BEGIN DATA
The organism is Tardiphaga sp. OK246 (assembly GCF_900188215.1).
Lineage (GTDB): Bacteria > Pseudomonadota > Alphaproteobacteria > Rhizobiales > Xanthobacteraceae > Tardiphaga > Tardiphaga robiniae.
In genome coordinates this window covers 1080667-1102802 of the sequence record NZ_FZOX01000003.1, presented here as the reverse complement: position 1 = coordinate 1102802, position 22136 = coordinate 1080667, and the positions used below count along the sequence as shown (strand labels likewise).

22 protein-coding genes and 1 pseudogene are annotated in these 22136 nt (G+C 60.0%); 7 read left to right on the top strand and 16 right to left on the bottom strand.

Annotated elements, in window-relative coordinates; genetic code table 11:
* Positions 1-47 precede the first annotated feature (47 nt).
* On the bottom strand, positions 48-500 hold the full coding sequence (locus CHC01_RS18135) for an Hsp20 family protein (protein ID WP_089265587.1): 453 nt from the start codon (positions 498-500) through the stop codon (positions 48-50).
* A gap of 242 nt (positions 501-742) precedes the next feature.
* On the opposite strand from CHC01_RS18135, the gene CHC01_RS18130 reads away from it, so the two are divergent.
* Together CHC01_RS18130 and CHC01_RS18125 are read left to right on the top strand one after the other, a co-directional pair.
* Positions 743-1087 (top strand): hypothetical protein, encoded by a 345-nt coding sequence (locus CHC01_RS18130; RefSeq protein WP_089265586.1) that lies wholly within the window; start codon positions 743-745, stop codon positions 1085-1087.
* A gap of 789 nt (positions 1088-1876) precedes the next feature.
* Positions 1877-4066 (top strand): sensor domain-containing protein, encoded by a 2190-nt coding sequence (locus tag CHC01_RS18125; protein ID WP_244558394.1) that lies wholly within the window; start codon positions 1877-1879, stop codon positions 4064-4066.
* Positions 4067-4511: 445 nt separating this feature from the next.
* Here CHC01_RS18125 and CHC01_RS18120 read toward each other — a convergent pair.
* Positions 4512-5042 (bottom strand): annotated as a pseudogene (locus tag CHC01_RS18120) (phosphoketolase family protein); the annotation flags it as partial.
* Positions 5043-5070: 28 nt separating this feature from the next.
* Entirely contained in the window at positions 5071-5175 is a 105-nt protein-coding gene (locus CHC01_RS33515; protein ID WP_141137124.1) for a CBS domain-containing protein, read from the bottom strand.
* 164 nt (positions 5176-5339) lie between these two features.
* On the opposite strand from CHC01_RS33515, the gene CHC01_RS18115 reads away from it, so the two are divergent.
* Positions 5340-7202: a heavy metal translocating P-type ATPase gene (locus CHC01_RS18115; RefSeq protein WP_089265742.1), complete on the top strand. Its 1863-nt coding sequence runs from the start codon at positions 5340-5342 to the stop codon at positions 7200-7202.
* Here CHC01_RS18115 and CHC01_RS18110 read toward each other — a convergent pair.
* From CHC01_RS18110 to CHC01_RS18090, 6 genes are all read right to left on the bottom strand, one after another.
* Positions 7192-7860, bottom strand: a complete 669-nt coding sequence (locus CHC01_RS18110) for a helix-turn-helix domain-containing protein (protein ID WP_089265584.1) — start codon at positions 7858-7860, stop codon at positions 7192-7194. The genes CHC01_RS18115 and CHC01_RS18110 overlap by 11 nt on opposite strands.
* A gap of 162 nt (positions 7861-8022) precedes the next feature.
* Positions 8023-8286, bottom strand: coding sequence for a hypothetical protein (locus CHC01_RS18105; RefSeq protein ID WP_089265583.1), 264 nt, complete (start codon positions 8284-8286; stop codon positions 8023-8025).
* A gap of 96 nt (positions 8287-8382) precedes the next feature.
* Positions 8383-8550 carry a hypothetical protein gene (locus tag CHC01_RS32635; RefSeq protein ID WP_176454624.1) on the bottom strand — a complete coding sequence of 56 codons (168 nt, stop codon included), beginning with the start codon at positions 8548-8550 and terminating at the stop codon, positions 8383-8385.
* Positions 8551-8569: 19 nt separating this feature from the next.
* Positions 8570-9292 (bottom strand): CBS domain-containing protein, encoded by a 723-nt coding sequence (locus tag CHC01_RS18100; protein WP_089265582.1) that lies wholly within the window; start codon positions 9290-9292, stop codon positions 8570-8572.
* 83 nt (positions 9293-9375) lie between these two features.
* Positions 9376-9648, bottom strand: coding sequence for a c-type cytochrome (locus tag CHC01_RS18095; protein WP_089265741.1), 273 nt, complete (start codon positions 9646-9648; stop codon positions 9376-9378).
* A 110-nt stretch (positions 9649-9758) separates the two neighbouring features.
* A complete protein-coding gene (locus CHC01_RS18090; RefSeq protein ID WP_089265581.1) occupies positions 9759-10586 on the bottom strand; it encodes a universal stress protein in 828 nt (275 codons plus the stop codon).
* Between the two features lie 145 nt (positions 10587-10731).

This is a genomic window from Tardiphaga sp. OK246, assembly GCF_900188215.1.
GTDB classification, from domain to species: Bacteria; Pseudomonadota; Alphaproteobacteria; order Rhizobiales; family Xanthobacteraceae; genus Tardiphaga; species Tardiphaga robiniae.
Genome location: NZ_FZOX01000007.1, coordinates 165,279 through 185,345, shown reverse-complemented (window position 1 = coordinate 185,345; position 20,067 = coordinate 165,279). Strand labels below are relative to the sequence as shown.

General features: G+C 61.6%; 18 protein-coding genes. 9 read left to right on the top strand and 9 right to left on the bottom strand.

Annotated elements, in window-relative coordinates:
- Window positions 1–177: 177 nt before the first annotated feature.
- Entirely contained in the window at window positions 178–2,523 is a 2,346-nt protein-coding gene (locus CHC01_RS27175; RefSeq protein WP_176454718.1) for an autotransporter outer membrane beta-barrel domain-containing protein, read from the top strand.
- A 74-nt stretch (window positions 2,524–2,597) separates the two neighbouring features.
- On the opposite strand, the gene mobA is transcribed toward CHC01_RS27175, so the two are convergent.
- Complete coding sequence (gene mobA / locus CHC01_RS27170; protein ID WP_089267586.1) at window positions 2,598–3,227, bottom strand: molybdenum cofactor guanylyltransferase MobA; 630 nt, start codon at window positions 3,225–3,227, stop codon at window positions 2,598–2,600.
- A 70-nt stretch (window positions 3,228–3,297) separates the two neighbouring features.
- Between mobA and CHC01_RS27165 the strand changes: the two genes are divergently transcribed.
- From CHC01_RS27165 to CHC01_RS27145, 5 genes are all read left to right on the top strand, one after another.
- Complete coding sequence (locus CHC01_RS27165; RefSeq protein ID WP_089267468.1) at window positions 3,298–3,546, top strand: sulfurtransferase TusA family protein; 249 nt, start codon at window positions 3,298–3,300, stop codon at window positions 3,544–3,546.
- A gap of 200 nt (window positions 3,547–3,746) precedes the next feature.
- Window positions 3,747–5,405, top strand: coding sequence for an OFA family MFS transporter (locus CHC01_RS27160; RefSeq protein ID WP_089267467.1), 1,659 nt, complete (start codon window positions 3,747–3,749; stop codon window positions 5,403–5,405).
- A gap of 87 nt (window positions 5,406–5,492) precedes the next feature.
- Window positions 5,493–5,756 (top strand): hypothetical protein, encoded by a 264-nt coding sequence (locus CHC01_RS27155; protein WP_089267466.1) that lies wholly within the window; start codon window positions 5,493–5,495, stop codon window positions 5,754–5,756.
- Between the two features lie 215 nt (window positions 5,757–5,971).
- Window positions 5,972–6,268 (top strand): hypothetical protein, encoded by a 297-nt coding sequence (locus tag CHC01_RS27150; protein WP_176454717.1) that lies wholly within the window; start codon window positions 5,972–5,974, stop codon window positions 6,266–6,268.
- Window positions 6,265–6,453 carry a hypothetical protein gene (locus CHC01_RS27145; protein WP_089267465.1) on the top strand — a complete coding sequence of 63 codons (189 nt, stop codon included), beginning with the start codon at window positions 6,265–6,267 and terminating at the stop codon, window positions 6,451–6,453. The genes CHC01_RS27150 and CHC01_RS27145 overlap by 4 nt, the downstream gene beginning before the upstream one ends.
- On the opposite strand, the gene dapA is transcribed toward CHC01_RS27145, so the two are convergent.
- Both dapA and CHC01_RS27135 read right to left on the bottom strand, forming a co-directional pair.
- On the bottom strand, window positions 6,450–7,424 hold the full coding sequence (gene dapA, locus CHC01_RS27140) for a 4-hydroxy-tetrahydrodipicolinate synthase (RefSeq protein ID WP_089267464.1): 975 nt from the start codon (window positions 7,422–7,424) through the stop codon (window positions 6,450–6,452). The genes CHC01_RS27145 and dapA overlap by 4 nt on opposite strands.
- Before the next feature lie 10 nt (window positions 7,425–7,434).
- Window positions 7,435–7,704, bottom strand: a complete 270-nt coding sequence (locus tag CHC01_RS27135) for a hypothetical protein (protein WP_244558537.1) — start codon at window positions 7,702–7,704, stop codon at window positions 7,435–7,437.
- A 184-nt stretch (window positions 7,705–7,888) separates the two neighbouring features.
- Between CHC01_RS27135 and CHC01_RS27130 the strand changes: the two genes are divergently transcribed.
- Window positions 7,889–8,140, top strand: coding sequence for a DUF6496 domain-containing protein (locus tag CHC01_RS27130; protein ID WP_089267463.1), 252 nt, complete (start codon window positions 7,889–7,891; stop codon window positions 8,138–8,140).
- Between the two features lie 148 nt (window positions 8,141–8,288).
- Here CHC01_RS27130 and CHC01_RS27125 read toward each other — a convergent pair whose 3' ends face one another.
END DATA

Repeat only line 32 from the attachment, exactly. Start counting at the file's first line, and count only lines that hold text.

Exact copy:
* Positions 9376-9648, bottom strand: coding sequence for a c-type cytochrome (locus tag CHC01_RS18095; protein WP_089265741.1), 273 nt, complete (start codon positions 9646-9648; stop codon positions 9376-9378).